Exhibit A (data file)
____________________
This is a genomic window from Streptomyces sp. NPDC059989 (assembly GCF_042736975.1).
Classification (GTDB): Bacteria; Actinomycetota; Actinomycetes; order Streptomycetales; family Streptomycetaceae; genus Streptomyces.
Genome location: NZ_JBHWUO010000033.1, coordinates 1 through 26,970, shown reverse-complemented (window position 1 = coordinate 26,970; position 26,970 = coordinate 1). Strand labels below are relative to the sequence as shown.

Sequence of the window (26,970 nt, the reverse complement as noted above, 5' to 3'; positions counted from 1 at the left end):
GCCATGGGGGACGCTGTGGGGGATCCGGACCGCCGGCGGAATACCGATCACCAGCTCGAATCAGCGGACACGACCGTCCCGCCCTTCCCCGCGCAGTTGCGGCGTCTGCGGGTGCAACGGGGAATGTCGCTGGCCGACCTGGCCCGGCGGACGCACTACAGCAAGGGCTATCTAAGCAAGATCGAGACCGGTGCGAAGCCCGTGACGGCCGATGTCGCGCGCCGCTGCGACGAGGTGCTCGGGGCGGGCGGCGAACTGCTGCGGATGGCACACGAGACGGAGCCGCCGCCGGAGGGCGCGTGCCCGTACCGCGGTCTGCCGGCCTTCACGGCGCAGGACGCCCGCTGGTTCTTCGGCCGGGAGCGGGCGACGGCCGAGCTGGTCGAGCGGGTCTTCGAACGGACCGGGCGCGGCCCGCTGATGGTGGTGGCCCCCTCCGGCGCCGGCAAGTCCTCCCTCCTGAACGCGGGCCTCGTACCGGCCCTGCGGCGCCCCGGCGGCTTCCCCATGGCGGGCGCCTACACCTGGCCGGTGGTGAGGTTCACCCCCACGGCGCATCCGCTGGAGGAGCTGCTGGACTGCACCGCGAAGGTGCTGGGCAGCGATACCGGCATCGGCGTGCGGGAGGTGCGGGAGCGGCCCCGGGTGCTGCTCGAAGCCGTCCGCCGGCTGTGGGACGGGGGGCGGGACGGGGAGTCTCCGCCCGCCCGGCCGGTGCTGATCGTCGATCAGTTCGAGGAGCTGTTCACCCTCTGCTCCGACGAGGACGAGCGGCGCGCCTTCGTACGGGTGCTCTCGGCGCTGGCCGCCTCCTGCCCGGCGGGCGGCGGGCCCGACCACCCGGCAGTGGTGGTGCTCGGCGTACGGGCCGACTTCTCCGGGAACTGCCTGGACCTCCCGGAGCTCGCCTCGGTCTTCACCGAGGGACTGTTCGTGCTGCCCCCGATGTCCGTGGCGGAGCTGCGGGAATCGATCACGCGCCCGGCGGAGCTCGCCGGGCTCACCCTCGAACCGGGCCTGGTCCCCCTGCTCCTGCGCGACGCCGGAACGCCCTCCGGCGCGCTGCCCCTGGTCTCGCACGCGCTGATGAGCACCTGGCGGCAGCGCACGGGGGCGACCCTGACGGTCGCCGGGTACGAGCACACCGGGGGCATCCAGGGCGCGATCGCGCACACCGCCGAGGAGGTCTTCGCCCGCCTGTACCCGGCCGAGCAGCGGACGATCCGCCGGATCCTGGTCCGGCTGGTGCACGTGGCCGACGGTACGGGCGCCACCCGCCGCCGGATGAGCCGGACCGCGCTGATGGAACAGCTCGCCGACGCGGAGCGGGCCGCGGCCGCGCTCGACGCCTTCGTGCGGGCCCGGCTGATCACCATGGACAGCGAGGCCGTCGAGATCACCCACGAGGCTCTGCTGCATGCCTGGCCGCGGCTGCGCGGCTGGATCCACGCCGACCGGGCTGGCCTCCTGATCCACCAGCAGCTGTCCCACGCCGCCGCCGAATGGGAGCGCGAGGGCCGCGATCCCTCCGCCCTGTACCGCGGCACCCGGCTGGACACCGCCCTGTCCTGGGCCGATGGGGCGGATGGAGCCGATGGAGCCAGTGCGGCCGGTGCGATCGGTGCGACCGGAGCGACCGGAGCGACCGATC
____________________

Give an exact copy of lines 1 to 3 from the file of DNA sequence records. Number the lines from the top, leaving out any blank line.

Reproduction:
This is a genomic window from Streptomyces sp. NPDC059989 (assembly GCF_042736975.1).
Classification (GTDB): Bacteria; Actinomycetota; Actinomycetes; order Streptomycetales; family Streptomycetaceae; genus Streptomyces.
Genome location: NZ_JBHWUO010000033.1, coordinates 1 through 26,970, shown reverse-complemented (window position 1 = coordinate 26,970; position 26,970 = coordinate 1). Strand labels below are relative to the sequence as shown.